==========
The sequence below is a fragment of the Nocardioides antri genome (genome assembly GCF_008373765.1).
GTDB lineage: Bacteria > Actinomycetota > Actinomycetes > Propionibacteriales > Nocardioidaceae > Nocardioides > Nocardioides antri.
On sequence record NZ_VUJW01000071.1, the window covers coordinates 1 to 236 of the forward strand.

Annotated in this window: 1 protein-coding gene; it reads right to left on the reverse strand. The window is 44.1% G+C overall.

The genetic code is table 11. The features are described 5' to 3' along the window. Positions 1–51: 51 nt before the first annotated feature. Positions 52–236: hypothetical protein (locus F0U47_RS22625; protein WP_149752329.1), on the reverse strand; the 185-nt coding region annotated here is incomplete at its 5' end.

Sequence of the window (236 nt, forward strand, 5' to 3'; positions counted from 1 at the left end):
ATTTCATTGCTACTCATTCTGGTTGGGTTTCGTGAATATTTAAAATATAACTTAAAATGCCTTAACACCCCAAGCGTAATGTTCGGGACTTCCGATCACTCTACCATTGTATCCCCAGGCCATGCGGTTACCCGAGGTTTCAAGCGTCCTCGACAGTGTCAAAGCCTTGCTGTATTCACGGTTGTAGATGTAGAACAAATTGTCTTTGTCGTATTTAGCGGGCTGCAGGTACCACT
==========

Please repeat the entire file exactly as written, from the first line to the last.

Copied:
The sequence below is a fragment of the Nocardioides antri genome (genome assembly GCF_008373765.1).
GTDB lineage: Bacteria > Actinomycetota > Actinomycetes > Propionibacteriales > Nocardioidaceae > Nocardioides > Nocardioides antri.
On sequence record NZ_VUJW01000071.1, the window covers coordinates 1 to 236 of the forward strand.

Annotated in this window: 1 protein-coding gene; it reads right to left on the reverse strand. The window is 44.1% G+C overall.

The genetic code is table 11. The features are described 5' to 3' along the window. Positions 1–51: 51 nt before the first annotated feature. Positions 52–236: hypothetical protein (locus F0U47_RS22625; protein WP_149752329.1), on the reverse strand; the 185-nt coding region annotated here is incomplete at its 5' end.

Sequence of the window (236 nt, forward strand, 5' to 3'; positions counted from 1 at the left end):
ATTTCATTGCTACTCATTCTGGTTGGGTTTCGTGAATATTTAAAATATAACTTAAAATGCCTTAACACCCCAAGCGTAATGTTCGGGACTTCCGATCACTCTACCATTGTATCCCCAGGCCATGCGGTTACCCGAGGTTTCAAGCGTCCTCGACAGTGTCAAAGCCTTGCTGTATTCACGGTTGTAGATGTAGAACAAATTGTCTTTGTCGTATTTAGCGGGCTGCAGGTACCACT